Tax burden and migration: A political economy theory and evidence

Assaf Razin*, Efraim Sadka, Phillip Swagel

*Corresponding author for this work

Research output: Contribution to journalArticlepeer-review

126 Scopus citations


The extent of taxation and redistribution policy is generally determined as a political-economy equilibrium by a balance between those who gain from higher taxes/transfers and those who lose. The standard theory of the size of government in a representative democracy links the tax burden to measures of the pre-tax income inequality. We develop in this paper a theory which encompasses the existing literature, and provides a complementary channel linking the tax burden in the presence of migration to the 'fiscal leakage' from native-born to the migrants. In a stylized model of migration and human capital formation, we show, somewhat against the conventional wisdom, that low-skill immigration can lead to a lower tax burden and less redistribution than would be the case with no immigration, even though migrants (naturally) join the pro-tax/transfer coalition. Data on 11 European countries over the period 1974-1992 are consistent with the implications of the theory: a higher share of low-education immigrants in the population leads to a lower tax rate on labor income and less generous social transfers.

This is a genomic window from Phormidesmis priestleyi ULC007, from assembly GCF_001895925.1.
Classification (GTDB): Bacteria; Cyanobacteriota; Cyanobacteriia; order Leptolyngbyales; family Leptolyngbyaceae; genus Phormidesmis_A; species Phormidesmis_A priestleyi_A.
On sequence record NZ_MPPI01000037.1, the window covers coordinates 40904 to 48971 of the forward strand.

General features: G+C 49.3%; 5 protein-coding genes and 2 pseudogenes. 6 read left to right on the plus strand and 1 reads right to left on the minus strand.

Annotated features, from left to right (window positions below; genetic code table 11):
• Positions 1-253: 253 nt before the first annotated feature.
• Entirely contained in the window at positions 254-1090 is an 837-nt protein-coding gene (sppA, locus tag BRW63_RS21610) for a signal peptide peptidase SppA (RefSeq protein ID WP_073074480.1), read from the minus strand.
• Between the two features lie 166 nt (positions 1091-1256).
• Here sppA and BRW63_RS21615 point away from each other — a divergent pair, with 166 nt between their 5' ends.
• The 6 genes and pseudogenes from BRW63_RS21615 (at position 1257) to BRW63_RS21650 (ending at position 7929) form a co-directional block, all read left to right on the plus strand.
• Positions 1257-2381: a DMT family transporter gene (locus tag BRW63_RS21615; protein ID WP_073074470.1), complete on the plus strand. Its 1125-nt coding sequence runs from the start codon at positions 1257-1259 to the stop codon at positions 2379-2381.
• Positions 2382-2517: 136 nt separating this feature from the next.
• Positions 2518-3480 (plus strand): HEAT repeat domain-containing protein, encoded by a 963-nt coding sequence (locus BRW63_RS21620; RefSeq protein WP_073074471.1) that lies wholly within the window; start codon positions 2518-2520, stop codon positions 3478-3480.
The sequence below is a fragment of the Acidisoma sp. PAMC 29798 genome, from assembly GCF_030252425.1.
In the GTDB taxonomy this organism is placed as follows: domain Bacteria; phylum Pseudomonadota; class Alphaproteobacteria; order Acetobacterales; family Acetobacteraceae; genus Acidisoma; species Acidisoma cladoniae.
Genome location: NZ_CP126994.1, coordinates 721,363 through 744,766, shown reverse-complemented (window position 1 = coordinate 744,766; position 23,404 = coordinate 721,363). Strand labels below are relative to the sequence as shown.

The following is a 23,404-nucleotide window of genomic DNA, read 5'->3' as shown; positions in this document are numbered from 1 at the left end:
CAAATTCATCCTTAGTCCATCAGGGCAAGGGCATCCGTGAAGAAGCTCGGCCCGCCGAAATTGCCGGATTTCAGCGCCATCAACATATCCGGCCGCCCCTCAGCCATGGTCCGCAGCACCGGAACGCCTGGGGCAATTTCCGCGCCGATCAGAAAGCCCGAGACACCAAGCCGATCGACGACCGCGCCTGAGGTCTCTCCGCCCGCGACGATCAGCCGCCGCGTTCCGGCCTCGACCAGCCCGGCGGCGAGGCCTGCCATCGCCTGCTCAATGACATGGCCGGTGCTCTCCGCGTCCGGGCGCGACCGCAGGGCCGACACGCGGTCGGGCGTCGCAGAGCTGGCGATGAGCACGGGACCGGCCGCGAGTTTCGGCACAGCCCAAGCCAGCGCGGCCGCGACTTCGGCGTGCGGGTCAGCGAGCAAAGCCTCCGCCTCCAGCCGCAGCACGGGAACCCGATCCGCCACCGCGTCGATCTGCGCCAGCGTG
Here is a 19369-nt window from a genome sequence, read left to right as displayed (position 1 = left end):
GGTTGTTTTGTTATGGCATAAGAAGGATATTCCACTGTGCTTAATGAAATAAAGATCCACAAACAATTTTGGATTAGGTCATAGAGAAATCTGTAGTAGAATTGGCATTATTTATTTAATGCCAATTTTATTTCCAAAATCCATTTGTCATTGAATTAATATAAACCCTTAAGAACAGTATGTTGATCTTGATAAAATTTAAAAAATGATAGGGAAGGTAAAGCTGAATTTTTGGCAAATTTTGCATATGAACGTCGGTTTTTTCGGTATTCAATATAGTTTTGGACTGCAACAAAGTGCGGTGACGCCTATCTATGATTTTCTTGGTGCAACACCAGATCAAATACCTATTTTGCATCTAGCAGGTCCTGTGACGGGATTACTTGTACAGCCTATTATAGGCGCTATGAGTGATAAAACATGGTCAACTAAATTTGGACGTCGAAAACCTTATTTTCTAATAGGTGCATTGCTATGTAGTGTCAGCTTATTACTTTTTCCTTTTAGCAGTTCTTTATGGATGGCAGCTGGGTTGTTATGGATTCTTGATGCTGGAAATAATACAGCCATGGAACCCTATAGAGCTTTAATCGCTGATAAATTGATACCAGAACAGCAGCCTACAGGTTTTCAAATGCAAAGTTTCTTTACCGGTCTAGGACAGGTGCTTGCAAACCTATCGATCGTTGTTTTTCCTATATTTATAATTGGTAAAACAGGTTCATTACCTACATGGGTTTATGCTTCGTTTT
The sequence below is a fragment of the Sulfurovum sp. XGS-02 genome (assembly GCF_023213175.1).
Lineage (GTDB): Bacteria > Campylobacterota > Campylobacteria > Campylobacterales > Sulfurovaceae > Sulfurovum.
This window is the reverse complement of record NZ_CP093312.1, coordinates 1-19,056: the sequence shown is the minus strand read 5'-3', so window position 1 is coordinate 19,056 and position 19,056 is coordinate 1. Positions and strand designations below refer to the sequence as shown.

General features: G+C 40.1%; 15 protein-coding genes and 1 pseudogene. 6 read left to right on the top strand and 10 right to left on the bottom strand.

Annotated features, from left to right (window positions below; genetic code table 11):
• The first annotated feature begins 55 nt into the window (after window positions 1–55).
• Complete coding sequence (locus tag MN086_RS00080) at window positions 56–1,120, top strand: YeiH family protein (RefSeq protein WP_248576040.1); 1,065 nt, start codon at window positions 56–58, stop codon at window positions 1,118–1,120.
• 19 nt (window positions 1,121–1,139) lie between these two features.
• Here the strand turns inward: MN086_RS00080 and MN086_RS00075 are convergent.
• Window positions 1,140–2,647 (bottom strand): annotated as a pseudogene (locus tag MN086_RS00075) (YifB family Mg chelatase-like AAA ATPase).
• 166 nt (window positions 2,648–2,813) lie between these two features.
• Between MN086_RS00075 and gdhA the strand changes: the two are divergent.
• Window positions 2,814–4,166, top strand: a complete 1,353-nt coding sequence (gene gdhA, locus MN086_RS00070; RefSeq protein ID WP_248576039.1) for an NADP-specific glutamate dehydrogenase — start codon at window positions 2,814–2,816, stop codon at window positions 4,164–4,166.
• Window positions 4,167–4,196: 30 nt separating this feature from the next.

Original languageEnglish
Pages (from-to)167-190
Number of pages24
JournalJournal of Public Economics
Issue number2
StatePublished - 2002


  • Migration
  • Political economy theory
  • Tax burden


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